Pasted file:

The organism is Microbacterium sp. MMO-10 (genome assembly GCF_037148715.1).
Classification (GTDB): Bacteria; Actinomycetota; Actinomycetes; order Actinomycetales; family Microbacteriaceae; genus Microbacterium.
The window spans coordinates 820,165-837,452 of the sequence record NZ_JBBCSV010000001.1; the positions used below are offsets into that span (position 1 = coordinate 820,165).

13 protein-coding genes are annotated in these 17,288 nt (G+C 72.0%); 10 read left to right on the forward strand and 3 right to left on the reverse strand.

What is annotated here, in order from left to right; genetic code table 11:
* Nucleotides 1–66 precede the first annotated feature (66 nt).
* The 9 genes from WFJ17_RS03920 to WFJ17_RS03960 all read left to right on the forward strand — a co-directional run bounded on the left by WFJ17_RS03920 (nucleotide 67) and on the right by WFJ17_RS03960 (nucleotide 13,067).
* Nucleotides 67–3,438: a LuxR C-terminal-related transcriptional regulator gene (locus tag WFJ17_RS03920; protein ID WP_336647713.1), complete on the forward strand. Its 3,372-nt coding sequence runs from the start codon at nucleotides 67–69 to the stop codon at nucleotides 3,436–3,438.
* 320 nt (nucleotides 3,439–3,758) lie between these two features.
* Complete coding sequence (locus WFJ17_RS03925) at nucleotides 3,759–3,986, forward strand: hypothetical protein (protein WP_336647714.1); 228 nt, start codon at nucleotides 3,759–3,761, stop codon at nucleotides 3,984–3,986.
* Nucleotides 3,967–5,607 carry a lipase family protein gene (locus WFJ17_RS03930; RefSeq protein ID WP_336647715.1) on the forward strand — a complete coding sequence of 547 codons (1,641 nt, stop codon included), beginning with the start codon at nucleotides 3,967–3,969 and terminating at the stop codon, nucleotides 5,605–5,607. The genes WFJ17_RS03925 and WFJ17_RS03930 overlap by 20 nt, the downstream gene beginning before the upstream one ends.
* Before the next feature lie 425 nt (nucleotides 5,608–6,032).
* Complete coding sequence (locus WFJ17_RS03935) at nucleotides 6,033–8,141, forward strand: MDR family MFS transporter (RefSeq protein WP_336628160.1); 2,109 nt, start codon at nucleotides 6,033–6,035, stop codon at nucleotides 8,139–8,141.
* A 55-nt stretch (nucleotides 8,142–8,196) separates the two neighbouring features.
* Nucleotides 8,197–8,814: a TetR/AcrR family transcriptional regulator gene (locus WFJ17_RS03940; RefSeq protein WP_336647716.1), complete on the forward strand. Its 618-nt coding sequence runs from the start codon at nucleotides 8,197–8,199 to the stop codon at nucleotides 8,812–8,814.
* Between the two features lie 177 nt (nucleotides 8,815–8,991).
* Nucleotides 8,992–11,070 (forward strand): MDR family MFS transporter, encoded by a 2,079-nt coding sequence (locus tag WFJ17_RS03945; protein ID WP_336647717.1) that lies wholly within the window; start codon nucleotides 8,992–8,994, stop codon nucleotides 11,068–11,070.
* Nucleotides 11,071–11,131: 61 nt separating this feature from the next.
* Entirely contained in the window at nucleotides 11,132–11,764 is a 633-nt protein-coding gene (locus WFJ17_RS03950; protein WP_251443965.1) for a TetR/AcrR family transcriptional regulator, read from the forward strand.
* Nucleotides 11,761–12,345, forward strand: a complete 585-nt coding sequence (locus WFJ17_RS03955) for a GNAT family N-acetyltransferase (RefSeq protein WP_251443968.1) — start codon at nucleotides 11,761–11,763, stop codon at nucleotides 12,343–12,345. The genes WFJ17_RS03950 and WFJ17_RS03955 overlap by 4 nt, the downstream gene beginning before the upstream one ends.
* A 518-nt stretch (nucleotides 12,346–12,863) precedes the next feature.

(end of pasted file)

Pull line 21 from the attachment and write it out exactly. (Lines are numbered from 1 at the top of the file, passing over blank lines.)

* A 518-nt stretch (nucleotides 12,346–12,863) precedes the next feature.